LEDs Beat Incandescents in Lifecycle Assessment Energy Use

by | Dec 1, 2009

This article is included in these additional categories:

OsramLampComparisonAn Osram study shows that LED lamps are more energy-efficient than light bulbs even when the energy used during the manufacturing process is factored into the equation, reports the New York Times. Some critics of LEDs had pointed to the amount of energy used to manufacture the lights.

The study also finds that LED lamps will save more energy and achieve even better lifecycle assessment (LCA) results in the future as they become more efficient.

Even green LEDs are becoming more efficient. 3M recently unveiled a green LED with a rated 181 lumens per watt efficiency at a drive current of 350 mA/mm2, which was achieved by bonding an Osram blue ThinGan LED with a proprietary color-converting material that absorbs the blue light and re-emits it as green, reports an EDN blog. LED expert Doug Leeper told EDN that this is six times more efficient than a green LED has ever achieved and because green is the major energy consumer used in backlights it could cut power consumption in half and make RGB LEDs more efficient than white LEDs.

The OSRAM report, “Life Cycle Assessment of Illuminants” (PDF), shows that over the entire life cycle of an incandescent bulb from manufacturing to disposal, the energy it uses is almost five times that used for compact fluorescent lamps (CFLs) and LED lamps.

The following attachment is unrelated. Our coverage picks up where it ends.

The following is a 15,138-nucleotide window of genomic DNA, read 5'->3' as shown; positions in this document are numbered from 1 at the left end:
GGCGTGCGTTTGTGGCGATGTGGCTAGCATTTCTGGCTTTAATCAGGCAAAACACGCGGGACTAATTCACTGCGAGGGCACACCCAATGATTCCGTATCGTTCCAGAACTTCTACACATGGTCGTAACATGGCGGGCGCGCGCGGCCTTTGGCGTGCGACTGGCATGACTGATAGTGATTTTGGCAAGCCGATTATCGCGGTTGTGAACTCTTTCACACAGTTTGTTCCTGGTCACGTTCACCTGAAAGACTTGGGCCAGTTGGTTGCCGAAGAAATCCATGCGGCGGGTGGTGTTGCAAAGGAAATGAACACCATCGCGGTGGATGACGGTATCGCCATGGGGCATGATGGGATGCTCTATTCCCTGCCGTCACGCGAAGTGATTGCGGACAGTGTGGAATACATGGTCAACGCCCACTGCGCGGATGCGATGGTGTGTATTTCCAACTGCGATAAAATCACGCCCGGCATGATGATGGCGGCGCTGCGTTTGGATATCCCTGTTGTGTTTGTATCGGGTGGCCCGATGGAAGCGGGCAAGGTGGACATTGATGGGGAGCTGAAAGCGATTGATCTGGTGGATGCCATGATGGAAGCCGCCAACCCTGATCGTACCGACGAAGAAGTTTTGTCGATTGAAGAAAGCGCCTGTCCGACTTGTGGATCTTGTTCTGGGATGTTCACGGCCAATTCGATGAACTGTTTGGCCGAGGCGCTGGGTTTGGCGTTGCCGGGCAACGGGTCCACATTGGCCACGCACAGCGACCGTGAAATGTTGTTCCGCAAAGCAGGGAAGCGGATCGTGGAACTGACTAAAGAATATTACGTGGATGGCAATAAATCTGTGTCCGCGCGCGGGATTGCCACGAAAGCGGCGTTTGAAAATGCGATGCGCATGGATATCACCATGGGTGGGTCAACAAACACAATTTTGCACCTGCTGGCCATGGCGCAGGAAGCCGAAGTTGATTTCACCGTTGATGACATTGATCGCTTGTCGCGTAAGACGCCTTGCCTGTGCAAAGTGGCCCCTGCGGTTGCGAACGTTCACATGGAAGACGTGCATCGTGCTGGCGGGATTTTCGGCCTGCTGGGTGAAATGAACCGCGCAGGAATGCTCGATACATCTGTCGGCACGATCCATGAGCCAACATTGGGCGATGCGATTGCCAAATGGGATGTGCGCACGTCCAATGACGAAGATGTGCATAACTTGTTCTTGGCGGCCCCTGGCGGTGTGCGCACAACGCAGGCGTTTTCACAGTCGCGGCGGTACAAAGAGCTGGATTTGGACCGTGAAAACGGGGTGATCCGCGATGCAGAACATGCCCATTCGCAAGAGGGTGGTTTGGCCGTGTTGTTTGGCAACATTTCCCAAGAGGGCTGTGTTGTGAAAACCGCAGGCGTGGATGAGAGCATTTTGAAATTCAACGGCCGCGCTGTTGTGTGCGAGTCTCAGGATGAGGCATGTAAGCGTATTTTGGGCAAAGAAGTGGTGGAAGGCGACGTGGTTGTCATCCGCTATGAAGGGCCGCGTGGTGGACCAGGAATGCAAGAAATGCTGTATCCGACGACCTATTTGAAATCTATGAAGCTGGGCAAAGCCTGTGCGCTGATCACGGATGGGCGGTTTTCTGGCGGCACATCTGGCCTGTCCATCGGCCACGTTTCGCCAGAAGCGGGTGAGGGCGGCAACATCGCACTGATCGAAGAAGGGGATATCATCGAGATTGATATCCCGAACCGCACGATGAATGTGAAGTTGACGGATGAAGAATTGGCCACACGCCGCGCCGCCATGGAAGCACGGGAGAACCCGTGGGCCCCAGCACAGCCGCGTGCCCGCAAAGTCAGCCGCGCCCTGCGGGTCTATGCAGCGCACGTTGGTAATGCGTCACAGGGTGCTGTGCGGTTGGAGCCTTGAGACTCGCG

Another key finding reveals that CFL and LED lamps use less than 670 kWh of energy during their entire life compared to about 3,302 kWh for incandescent lamps, which translates into an 80 percent energy savings.

The lifecycle assessment of LED lamps included all components and production processes of the lamps during five life cycle stages, which are raw material production, manufacturing & assembly, transport, use and end of life.

In addition to the energy used for each process, the assessment also looked at the emissions created in each stage, and calculated the effect of six different global warming indexes, reports the New York Times.

This included the amount of greenhouse gas emissions created by each process, the acid rain potential, eutrophication (excessive algae), photochemical ozone creation, the release of harmful chemical compounds, and the resultant scarcity of gas, coal, and oil, reports the New York Times.

The methodology met the requirements set by industry standard ISO 14040/44, and was certified by three university professors in Denmark and Germany as adhering to the standard, according to the New York Times.

With the push for energy efficiency, LEDs are being used in a variety of products ranging from general illumination to electric signs, reports Underwriters Laboratories. As a result, the new technology is used in newer high-voltage and light-output applications, which raises several safety concerns including the risk of overheating, electric shock and fire, according to the product safety certification organization.

To address these concerns, UL recently released the first global safety standard for LED lighting products and their components, called ANSI/UL 8750, Safety Standard for Light Emitting Diode (LED) Equipment for Use in Lighting Products.

Additional articles you will be interested in.

Stay Informed

Get E+E Leader Articles delivered via Newsletter right to your inbox!

This field is for validation purposes and should be left unchanged.
Share This